OMN: You mentioned how important setting is to your books. How true are you to the setting?

JW: My stories are set in central Idaho around Hailey and Ketchum (years before Sun Valley was planned as a resort) and in the Stanley Basin. My next story is set in Craters of the Moon. In general, I am true to the geography and local environment, but I have made changes to suit the logistics of the stories. For instance, in Moonshadows, Last Chance Ranch is a real place, but I changed the ranch house quite a bit and moved it farther from both the Big Wood River and from Ketchum than it really sits. In Basque Moon, I fictionalized some of the settings, especially for the moonshine camp, but the story is generally true to the environs of 4th of July Creek, Road and Lake. The settings push the plot along, in each case.

OMN: What kinds of books did you read when you were young?

JW: Like many other women writers, I read Nancy Drew books and other mysteries when I was young. However, I didn't begin to write mysteries until after many years of practicing law. I now read all kinds of stories, but I am still inclined to read mysteries more than other genres. Some of my favorite authors have been Agatha Christie, Ngaio Marsh and Dorothy Sayers. These days, I am partial to Jaqueline Winspear, Louise Penny, Alan Furst, Ridley Pearson, Molly Gloss, Ivan Doig, Craig Johnson, Donna Leon, and Anne Hillerman.

OMN: What's next for you?

JW: I am working on another Nellie Burns and Moonshine mystery. This one is set in Craters of the Moon, not yet a national monument in 1923 when Nellie is pulled into another murder situation, along with Sheriff Azgo and Rosy Kipling, the miner. Lava caves, religious cults, stalactites, wild animals, and, of course, photographs, figure into this plot.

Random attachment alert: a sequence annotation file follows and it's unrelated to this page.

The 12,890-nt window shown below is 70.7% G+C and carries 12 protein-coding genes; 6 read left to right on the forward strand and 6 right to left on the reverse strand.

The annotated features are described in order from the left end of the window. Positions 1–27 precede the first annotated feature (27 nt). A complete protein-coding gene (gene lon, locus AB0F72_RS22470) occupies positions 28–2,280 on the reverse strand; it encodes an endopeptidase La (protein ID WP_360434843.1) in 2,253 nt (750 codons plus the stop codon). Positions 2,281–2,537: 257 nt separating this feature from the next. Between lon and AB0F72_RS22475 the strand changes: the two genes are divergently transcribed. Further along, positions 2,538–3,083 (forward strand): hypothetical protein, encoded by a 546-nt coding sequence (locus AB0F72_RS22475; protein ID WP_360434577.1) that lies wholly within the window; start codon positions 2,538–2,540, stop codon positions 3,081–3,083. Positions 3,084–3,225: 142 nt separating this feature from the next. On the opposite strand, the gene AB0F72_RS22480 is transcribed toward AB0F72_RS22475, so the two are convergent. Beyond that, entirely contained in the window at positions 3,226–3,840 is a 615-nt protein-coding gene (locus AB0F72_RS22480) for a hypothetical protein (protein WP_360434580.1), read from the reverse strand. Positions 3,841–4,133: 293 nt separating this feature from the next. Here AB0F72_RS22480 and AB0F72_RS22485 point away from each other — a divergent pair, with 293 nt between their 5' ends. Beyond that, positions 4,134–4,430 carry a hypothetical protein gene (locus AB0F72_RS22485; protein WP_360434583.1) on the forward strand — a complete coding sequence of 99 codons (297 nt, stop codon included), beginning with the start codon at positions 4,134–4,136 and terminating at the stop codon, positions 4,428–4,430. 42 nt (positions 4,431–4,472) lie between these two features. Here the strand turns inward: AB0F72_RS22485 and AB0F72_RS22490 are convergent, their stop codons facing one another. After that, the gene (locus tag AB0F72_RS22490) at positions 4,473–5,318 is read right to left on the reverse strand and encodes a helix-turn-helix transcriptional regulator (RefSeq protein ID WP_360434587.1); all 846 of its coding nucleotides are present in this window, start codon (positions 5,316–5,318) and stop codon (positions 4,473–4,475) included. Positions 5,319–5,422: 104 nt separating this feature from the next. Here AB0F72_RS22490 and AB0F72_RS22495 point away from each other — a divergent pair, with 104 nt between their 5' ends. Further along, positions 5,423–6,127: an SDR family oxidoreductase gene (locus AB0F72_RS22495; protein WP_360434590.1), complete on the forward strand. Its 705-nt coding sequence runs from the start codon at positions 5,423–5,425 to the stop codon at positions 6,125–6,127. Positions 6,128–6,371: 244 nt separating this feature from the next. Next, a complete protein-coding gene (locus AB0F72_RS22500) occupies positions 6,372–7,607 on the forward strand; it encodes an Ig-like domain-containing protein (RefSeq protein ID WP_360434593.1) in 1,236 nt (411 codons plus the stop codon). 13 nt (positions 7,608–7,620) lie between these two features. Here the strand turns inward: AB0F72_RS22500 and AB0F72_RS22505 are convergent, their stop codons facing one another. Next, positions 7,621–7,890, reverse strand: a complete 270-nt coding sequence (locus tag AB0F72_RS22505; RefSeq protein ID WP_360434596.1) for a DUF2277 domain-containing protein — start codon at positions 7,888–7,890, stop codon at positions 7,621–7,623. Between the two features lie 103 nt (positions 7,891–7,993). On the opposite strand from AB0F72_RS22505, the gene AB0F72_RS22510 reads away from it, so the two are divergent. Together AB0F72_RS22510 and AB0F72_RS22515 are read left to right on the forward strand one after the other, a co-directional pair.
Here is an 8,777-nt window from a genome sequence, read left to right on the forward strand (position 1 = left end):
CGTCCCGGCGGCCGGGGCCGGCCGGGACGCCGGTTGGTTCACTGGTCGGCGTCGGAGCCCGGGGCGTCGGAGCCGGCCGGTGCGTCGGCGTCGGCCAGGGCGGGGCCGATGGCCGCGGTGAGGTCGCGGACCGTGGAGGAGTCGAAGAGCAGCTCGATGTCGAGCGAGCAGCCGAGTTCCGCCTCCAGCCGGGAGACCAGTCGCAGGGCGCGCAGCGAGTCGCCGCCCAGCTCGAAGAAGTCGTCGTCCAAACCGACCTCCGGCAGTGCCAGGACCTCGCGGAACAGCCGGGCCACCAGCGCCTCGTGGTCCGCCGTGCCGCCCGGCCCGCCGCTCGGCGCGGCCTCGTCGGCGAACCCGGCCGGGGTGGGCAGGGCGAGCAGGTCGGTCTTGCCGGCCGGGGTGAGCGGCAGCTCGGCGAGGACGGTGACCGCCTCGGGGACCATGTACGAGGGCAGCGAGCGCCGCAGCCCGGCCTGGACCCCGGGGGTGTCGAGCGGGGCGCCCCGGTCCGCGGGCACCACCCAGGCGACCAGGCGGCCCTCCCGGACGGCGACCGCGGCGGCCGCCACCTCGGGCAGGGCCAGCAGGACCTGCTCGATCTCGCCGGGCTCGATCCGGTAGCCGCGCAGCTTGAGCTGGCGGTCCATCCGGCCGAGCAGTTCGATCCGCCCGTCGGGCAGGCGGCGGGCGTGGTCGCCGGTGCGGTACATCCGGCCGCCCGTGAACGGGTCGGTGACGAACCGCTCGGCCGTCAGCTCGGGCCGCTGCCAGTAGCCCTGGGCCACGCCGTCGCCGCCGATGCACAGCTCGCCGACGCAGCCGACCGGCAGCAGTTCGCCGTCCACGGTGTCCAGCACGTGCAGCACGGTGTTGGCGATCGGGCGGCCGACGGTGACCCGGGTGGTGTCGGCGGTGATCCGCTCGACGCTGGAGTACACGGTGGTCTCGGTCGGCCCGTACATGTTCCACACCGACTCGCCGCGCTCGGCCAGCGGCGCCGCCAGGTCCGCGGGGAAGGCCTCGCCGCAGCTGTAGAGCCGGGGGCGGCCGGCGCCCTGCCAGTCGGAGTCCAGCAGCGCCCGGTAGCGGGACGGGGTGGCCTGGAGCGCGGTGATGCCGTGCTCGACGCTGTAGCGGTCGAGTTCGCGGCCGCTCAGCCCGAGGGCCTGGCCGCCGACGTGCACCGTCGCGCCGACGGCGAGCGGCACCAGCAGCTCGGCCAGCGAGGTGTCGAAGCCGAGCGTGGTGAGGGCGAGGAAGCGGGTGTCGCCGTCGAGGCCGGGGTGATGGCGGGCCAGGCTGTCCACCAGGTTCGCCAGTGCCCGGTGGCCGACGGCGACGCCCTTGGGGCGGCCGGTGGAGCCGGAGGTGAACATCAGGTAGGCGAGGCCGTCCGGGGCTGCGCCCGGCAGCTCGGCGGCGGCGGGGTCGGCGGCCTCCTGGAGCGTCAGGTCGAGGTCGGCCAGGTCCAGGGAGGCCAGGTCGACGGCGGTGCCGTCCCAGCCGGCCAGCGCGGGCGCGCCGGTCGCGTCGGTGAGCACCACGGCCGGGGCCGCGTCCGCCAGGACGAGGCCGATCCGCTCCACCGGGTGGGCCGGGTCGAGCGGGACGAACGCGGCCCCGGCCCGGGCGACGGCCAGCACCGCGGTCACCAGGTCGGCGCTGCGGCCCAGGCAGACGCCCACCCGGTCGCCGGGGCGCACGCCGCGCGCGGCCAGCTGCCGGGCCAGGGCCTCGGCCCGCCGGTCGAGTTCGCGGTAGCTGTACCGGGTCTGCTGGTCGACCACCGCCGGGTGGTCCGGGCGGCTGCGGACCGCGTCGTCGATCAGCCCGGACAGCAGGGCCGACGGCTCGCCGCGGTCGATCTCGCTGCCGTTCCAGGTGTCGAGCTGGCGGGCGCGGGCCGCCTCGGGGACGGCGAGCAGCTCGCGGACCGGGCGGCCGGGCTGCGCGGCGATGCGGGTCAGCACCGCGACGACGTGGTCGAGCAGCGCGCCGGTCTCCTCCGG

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Julie Weston grew up in Idaho and practiced law for many years in Seattle, Washington. Her mystery series is set in Idaho in the 1920s and features Nellie Burns, photographer, and her dog, Moonshine. Her short stories and essays have been published in IDAHO Magazine, The Threepenny Review, River Styx, and other journals. She and her husband now live in central Idaho where they ski, write, photograph, and enjoy the outdoors.

For more information about the author, please visit her website at or find her on Facebook.

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Basque Moon by Julie Weston

Basque Moon by Julie Weston

A Nellie Burns and Moonshine Mystery

Publisher: Five Star Print/Kindle Format(s) Print/Nook Format(s)

Nellie Burns, photographer, and her Labrador dog, Moonshine, travel with sheep rancher Gwynn Campbell and his Basque sheepherder to the Stanley Basin of central Idaho. Nellie plans to photograph scenes for a railroad's brochures to lure tourists to the West. When they arrive at the sheep camp, they discover the current herder is dead.

Nellie's curiosity and photography lead her to a moonshine still and then a dash up a forested mountain. Nellie and Moonshine confront the greatest challenges yet to their courage and ingenuity when they face a range war and a ruthless killer.

Basque Moon by Julie Weston